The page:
In 2020, this manifestation was suspended and re-scheduled – and I am glad to announce that the new dates are July 30 – August 1. The reason of this choice lies in our intention to gift the community and citizenship with an occasion to let themselves be curious and discover new realities and activities which could be a potential alternative to the typical summer activities. The choice also responds to an invitation of promoting proximity tourism, given the problems related to the health emergency – we indeed think this could be a way to re-launch the city as a touristic destination.

As for our next steps: the manifestation at the end of July, the involvement of many museums and different realities – in this regard, we actually have new subscriptions and this is something which initially surprised us though of course there’s the will to act, to restart and do something useful. Indeed, a museum should not be a place for conservation but, as I always say, rather a place for entertainment – there’s always this side which must be taken into consideration and for this reason we should always try to create a community going beyond the local and territorial boundaries. For instance, we will launch an app for the citizens which will allow them to discover not only museums, but also historical buildings from the XIX hundreds and contemporary murales made by street artists, which will also benefit from the techniques of augmented reality. It will really be a diffuse, open-air museum.

  • Do you think Italy and Milan are moving in the right direction with regard to the management of cultural institutions and, in your opinion, which important decisions should be taken in light of this Covid19 situation?

I think that everyone is working well and some first results have been seen since March and April. Of course I can’t help but looking at the situation of museums, with which I collaborate and work daily. The network was particularly strengthened and reinforced. There have been many collaborations and new initiatives have been launched as 2 minutes pills on Instagram or directs or distance learning activities with children by providing materials to be downloaded on computers and printed to give children something to play with. In this period I think we have seen institutions that have usually been defined as traditional and static move towards its public and modernize themselves in their approach. I consider very important local communities and not only international presences, brought by international tourism but it’s important to involve again the people that live in the urban pattern and that live close to the building in which an art collection is present. For this reason the idea is to focus on both the digital side and on the traditional visits, because obviously the relationship with the masterpiece is an uni un and cannot overlook from the physical contact and from this visual appreciation of the work of Art itself. We need to to be careful though in order to keep up with the times. For example we have decided to launch a podcast during the pandemic, so at the beginning of April and then for the whole month of May we have carried out the project “Pausa caffè- Museo City”, during which we had 21 interviews with city museums and not only, we listened many interesting stories, full of curiosities, anecdotes, some even personal, like the one about the difficulties found in moving the Napoleon’s cloak from the Renaissance Museum behind the fashion district or we discovered that feathers are kept inside fridges in Mudec storages. Also we talked about the obstacles found in organizing an exhibition of the first experience inside a museum of someone that then managed to become the director of an important cultural institution. We then had real life testimonials and we managed, in my opinion to make museums a bit closer to people in a funny way.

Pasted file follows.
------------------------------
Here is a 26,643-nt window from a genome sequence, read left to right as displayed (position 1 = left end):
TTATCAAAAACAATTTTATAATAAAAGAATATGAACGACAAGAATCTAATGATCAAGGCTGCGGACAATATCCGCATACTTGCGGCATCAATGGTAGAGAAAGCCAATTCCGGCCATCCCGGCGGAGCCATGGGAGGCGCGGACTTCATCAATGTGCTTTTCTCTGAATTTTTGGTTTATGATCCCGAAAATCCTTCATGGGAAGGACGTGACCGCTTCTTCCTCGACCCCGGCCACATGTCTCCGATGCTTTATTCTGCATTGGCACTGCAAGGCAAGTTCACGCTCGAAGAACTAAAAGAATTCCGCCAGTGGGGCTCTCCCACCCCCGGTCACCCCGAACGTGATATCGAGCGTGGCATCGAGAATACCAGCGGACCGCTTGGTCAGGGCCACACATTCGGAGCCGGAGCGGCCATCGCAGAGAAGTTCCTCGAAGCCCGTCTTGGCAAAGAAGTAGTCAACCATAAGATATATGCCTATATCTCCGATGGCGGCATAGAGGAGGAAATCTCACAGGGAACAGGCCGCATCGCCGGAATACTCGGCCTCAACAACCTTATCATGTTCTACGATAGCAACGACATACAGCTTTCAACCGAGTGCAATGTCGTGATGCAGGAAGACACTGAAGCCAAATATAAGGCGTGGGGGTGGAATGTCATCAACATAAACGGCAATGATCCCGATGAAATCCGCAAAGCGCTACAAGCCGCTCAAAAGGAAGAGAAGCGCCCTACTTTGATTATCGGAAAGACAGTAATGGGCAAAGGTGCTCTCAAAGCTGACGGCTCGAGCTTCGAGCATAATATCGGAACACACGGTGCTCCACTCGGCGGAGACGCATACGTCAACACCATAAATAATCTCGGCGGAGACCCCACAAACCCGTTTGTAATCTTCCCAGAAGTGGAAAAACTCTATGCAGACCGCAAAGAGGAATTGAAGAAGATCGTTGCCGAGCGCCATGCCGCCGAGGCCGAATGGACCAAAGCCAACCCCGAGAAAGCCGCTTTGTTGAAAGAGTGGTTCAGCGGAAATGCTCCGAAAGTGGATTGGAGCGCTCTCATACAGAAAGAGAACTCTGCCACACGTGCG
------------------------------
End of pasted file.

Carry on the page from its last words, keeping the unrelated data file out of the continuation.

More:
• Thank you, really interesting! Asking quite a challenging and tricky question, what do you think, especially now, about an expression often referred to art – ‘you can’t eat with culture’?

Okay, now this is one complex and not so polite question but I can understand that it can be important to talk about this point. As you surely know, institutions like museums that can afford to survive thanks to their mere incomes and financings (like tickets and services offered by the museum itself) are extremely rare; it’s really just a few that have their accounts squared. There are some virtuous excellences, but the majority of these realities survives also with the support of public funds or private funds (such as memberships or patronages) – though I must admit that, in light of my English experience, this latter system is not really vastly used, it’s not really a trend here in Italy. I think there still is some difficulty in understanding why it is important to support the culture of our country. On the other hand, I would say that it is possible to eat with culture – actually, in terms of culture we do have some inesauribile and extremely rich sources with which so many things could be done…just to provide you with an example, with our Podcast we exceeded 5,000 views – and this without any sponsorships but my merely posting the episodes on Facebook and similar platforms.